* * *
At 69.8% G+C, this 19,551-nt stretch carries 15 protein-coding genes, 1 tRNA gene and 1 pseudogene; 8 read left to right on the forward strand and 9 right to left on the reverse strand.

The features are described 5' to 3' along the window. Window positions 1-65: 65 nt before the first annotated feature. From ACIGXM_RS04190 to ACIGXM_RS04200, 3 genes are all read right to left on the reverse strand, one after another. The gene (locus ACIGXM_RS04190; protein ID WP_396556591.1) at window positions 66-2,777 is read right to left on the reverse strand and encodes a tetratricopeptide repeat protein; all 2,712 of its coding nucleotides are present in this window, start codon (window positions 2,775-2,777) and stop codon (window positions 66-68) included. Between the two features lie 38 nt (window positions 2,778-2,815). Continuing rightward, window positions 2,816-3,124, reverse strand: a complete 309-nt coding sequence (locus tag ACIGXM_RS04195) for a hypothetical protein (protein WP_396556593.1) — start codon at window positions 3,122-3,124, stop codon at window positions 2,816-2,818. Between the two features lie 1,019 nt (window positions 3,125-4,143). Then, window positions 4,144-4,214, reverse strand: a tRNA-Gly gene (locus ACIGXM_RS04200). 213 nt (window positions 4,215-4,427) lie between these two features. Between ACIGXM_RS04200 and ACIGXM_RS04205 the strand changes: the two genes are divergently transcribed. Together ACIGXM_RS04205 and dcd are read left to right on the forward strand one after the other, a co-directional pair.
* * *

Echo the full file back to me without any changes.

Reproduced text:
At 69.8% G+C, this 19,551-nt stretch carries 15 protein-coding genes, 1 tRNA gene and 1 pseudogene; 8 read left to right on the forward strand and 9 right to left on the reverse strand.

The features are described 5' to 3' along the window. Window positions 1-65: 65 nt before the first annotated feature. From ACIGXM_RS04190 to ACIGXM_RS04200, 3 genes are all read right to left on the reverse strand, one after another. The gene (locus ACIGXM_RS04190; protein ID WP_396556591.1) at window positions 66-2,777 is read right to left on the reverse strand and encodes a tetratricopeptide repeat protein; all 2,712 of its coding nucleotides are present in this window, start codon (window positions 2,775-2,777) and stop codon (window positions 66-68) included. Between the two features lie 38 nt (window positions 2,778-2,815). Continuing rightward, window positions 2,816-3,124, reverse strand: a complete 309-nt coding sequence (locus tag ACIGXM_RS04195) for a hypothetical protein (protein WP_396556593.1) — start codon at window positions 3,122-3,124, stop codon at window positions 2,816-2,818. Between the two features lie 1,019 nt (window positions 3,125-4,143). Then, window positions 4,144-4,214, reverse strand: a tRNA-Gly gene (locus ACIGXM_RS04200). 213 nt (window positions 4,215-4,427) lie between these two features. Between ACIGXM_RS04200 and ACIGXM_RS04205 the strand changes: the two genes are divergently transcribed. Together ACIGXM_RS04205 and dcd are read left to right on the forward strand one after the other, a co-directional pair.